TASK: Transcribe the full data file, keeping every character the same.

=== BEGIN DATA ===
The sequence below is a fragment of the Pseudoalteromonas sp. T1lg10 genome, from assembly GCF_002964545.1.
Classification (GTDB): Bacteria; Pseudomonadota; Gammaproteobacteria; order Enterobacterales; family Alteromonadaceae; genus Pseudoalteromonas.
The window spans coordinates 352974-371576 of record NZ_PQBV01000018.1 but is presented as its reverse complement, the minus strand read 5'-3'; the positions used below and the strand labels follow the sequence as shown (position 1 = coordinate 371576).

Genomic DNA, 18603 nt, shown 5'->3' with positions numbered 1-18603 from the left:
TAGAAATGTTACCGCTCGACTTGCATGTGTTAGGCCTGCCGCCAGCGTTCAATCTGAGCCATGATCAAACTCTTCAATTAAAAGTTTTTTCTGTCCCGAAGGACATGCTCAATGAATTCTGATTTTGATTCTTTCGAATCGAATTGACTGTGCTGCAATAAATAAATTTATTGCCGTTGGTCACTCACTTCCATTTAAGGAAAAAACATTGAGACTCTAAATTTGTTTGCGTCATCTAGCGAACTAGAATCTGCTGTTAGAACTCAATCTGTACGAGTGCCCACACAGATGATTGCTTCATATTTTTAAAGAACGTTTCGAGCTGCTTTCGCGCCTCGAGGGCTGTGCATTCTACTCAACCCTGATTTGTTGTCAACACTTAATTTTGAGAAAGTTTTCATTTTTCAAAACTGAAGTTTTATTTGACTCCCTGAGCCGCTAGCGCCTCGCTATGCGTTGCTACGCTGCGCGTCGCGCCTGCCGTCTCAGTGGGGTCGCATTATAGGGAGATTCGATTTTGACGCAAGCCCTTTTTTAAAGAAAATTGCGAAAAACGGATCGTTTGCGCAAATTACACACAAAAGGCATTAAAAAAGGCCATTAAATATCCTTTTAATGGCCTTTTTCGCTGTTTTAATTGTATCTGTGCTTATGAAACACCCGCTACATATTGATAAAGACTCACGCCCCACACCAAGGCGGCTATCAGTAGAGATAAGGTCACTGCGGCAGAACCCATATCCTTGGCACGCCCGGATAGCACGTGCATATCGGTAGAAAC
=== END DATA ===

The sequence below is a fragment of the Pseudoalteromonas sp. T1lg10 genome, from assembly GCF_002964545.1.
Classification (GTDB): Bacteria; Pseudomonadota; Gammaproteobacteria; order Enterobacterales; family Alteromonadaceae; genus Pseudoalteromonas.
The window spans coordinates 352974-371576 of record NZ_PQBV01000018.1 but is presented as its reverse complement, the minus strand read 5'-3'; the positions used below and the strand labels follow the sequence as shown (position 1 = coordinate 371576).

Genomic DNA, 18603 nt, shown 5'->3' with positions numbered 1-18603 from the left:
TAGAAATGTTACCGCTCGACTTGCATGTGTTAGGCCTGCCGCCAGCGTTCAATCTGAGCCATGATCAAACTCTTCAATTAAAAGTTTTTTCTGTCCCGAAGGACATGCTCAATGAATTCTGATTTTGATTCTTTCGAATCGAATTGACTGTGCTGCAATAAATAAATTTATTGCCGTTGGTCACTCACTTCCATTTAAGGAAAAAACATTGAGACTCTAAATTTGTTTGCGTCATCTAGCGAACTAGAATCTGCTGTTAGAACTCAATCTGTACGAGTGCCCACACAGATGATTGCTTCATATTTTTAAAGAACGTTTCGAGCTGCTTTCGCGCCTCGAGGGCTGTGCATTCTACTCAACCCTGATTTGTTGTCAACACTTAATTTTGAGAAAGTTTTCATTTTTCAAAACTGAAGTTTTATTTGACTCCCTGAGCCGCTAGCGCCTCGCTATGCGTTGCTACGCTGCGCGTCGCGCCTGCCGTCTCAGTGGGGTCGCATTATAGGGAGATTCGATTTTGACGCAAGCCCTTTTTTAAAGAAAATTGCGAAAAACGGATCGTTTGCGCAAATTACACACAAAAGGCATTAAAAAAGGCCATTAAATATCCTTTTAATGGCCTTTTTCGCTGTTTTAATTGTATCTGTGCTTATGAAACACCCGCTACATATTGATAAAGACTCACGCCCCACACCAAGGCGGCTATCAGTAGAGATAAGGTCACTGCGGCAGAACCCATATCCTTGGCACGCCCGGATAGCACGTGCATATCGGTAGAAAC